This French beauty will mesmerize you with Russian folk music!

Personal arhive
Marion LMJM studies Russian via an online translator and has millions of views on YouTube, singing soulful folk melodies with her accordion.

A young brunette in a flowered dress is sitting in the kitchen full of matryoshka dolls and singing a soulful Russian song accompanying the accordion. On the table, we see some cups of tea and bubliki. It looks so… Russian! But the singer has no Russian roots at all. Meet Marion LMJM (these are her initials), a 25-year-old musician from France.

‘Accordion led me to the Russian music”

Her video entitled ‘Oy, kak ty mne nravishsya’ (“Oh, how I like you so”) scored more than 2.4 million views, while another song, ‘Verila, verila, veryu’ (“I believed, I believed, I believe”) - more than 6 million views and thousands of comments, mostly from Russians. “A lot of people write me kind comments, it touches me a lot,” Marion says.

“Accordion led me to the Russian folk music,” she says.  “I always like to play these songs that come from the soul, they are touching and dynamic at the same time.” 

Marion is a professional accordionist singer from Occitania, a region in the south of France. She’s been playing accordion and singing since the age of 8, writing her own songs since the age of 13 and, recently, having finished conservatoire. She’s actually proposing a Russian Music Concert. “In France, accordion is rarely put forward, modern music becomes more electrical,” she explains.

“It’s hard to say which Russian song is my favorite, because I love them all. I really like ‘Verila, verila, veryu’,” she says.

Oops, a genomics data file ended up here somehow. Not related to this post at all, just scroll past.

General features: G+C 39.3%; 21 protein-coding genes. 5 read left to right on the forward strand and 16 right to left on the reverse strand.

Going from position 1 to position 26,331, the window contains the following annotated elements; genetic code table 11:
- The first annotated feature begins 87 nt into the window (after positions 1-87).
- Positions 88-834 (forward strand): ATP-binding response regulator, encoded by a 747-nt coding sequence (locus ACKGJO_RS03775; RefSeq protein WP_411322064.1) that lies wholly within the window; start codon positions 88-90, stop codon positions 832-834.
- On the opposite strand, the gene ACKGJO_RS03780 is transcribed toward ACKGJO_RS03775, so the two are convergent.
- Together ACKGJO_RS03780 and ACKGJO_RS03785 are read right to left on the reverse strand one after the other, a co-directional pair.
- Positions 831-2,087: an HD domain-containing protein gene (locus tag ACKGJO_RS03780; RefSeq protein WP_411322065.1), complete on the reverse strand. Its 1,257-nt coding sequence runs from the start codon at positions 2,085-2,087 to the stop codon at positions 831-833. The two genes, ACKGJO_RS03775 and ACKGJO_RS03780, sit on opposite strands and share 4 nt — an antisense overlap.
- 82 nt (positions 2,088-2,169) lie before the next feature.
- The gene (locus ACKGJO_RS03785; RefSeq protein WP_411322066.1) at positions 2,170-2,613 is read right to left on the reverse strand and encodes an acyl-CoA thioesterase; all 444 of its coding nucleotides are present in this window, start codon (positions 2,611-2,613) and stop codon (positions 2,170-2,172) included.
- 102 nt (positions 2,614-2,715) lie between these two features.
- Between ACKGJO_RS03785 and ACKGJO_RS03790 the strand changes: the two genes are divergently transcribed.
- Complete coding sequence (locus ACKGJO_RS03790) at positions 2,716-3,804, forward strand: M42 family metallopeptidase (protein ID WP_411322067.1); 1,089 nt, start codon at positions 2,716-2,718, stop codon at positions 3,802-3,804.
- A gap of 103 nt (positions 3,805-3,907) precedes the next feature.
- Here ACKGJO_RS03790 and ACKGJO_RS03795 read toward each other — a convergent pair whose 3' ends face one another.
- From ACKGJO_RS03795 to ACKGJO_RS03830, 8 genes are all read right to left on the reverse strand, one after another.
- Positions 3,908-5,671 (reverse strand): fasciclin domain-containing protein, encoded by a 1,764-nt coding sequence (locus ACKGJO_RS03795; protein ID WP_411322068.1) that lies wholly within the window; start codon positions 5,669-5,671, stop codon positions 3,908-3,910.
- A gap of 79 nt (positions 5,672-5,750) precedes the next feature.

But she is also constantly looking for new songs on the internet. “When I work on them, I put myself into the character’s position and emotions come themselves.”

Besides music, she likes matryoshka dolls, traditional costumes, hairstyles with flowers, porcelain and food.   

A self-studied Russian

Marion admits that she doesn’t speak Russian well enough yet, but studies it by herself. “The most difficult part of the Russian language is the declensions. In French, there are none, so this is new to me.”

To pronounce the Russian phrases, Marion listens to the songs a lot and uses the “listen” function in the online translator. She says that sometimes doesn’t understand certain phrases and has to do research. In the future, she plans to record an album with Russian songs. She has never been to Russia and has no Russian roots (“maybe in the past life,” jokes Marion), but hopes to perform there one day. “First I’d like to visit Moscow, to see its historical landmarks.”

She doesn’t have a producer now, but hopes to find one who could organize her concerts in Russia and other Slavic countries. “So if serious production is interested, they can contact me,” she says.

“I’d like to share my music with more people, because music unites us, it has no borders and brings love.”

In 2019,  she released the single ‘Piero de la Lune’ and an EP entitled ‘Everybody Thinks’, which are available online. 

Marion says that she also has been writing a musical fantasy novel for several years. “It’s about music, love, friendship, magic. It features characters who want to live from their music and who have adventures in a fantastic universe.”

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